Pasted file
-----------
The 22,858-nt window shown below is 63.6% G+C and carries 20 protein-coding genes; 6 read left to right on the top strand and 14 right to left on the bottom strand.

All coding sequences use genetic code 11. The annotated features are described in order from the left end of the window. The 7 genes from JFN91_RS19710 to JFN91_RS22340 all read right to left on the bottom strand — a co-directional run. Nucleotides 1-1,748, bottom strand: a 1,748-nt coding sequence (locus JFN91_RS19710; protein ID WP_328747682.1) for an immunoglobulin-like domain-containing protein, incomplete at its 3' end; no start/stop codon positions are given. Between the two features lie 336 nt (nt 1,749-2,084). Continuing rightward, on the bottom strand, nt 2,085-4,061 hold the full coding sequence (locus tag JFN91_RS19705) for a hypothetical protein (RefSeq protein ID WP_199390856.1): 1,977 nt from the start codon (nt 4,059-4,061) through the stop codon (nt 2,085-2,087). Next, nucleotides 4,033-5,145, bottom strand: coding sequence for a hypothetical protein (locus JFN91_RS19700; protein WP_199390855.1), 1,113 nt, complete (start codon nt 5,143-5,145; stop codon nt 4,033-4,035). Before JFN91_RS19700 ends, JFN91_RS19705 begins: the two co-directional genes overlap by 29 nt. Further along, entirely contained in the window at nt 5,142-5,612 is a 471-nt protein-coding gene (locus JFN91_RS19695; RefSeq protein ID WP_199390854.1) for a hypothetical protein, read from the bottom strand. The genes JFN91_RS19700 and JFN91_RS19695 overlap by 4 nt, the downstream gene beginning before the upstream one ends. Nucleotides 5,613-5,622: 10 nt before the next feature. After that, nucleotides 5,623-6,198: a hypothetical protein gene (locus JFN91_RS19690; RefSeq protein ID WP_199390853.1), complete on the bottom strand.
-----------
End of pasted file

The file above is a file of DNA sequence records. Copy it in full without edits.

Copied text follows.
The 22,858-nt window shown below is 63.6% G+C and carries 20 protein-coding genes; 6 read left to right on the top strand and 14 right to left on the bottom strand.

All coding sequences use genetic code 11. The annotated features are described in order from the left end of the window. The 7 genes from JFN91_RS19710 to JFN91_RS22340 all read right to left on the bottom strand — a co-directional run. Nucleotides 1-1,748, bottom strand: a 1,748-nt coding sequence (locus JFN91_RS19710; protein ID WP_328747682.1) for an immunoglobulin-like domain-containing protein, incomplete at its 3' end; no start/stop codon positions are given. Between the two features lie 336 nt (nt 1,749-2,084). Continuing rightward, on the bottom strand, nt 2,085-4,061 hold the full coding sequence (locus tag JFN91_RS19705) for a hypothetical protein (RefSeq protein ID WP_199390856.1): 1,977 nt from the start codon (nt 4,059-4,061) through the stop codon (nt 2,085-2,087). Next, nucleotides 4,033-5,145, bottom strand: coding sequence for a hypothetical protein (locus JFN91_RS19700; protein WP_199390855.1), 1,113 nt, complete (start codon nt 5,143-5,145; stop codon nt 4,033-4,035). Before JFN91_RS19700 ends, JFN91_RS19705 begins: the two co-directional genes overlap by 29 nt. Further along, entirely contained in the window at nt 5,142-5,612 is a 471-nt protein-coding gene (locus JFN91_RS19695; RefSeq protein ID WP_199390854.1) for a hypothetical protein, read from the bottom strand. The genes JFN91_RS19700 and JFN91_RS19695 overlap by 4 nt, the downstream gene beginning before the upstream one ends. Nucleotides 5,613-5,622: 10 nt before the next feature. After that, nucleotides 5,623-6,198: a hypothetical protein gene (locus JFN91_RS19690; RefSeq protein ID WP_199390853.1), complete on the bottom strand.